Nestled into the pristine lowlands, The Open Book is a charming bookshop with apartment above in the heart of Wigtown, Scotland’s National Book Town. Live your dream of having your very own bookshop by the sea in Scotland…for a week or two.
Would you go on vacation to run a bookstore? Now you can.
From Puritan Bible-study groups to Parisian salons, there are many forerunners to the contemporary women’s book club. Perhaps most significant among these predecessors are the women’s clubs of the late-19th century. Predominantly comprised of white women from the middle and upper-middle classes, these “culture clubs” emerged out of the era’s progressive movements, but instead of social reform, the women met to discuss literature, history, and the fine arts.
I have been looking for an overview of the cultural history of book clubs for a long time.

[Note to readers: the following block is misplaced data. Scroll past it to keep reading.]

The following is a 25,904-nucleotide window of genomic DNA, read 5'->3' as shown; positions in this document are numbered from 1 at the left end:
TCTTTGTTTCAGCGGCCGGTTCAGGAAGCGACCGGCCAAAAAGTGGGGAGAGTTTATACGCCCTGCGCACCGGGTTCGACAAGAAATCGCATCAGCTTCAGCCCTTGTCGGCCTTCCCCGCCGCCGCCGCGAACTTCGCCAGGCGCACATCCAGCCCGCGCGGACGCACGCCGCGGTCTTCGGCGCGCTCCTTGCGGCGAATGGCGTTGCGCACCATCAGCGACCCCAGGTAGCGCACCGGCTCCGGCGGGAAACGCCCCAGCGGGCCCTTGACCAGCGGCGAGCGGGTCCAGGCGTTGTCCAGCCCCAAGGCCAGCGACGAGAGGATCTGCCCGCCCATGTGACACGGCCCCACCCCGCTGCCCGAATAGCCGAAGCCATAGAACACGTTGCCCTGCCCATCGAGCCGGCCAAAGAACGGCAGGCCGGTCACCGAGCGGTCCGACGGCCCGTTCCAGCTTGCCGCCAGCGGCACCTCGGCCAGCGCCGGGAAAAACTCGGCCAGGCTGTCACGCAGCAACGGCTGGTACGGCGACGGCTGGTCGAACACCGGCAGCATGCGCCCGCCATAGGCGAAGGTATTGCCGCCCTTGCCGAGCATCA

The Traveling Library hashtag was started last October by Kristyn Pankiw, 23, a jewelry designer. Pankiw had recently moved from Tampa to Charleston, S.C., and longed to replicate the sense of community book clubs can offer. Three fellow Instagrammers agreed to sign on. Originally they called it #theStrangeLibrary, but a follower who lives in Brighton, Alexandria Byer, suggested a change to #TheTravelingLibrary, “because we’re all in different locations and anyone can join,” she said.
Speaking of book clubs, I am continually surprised about about book lovers are using new media and technology, and Instagram has a vibrant book-loving community.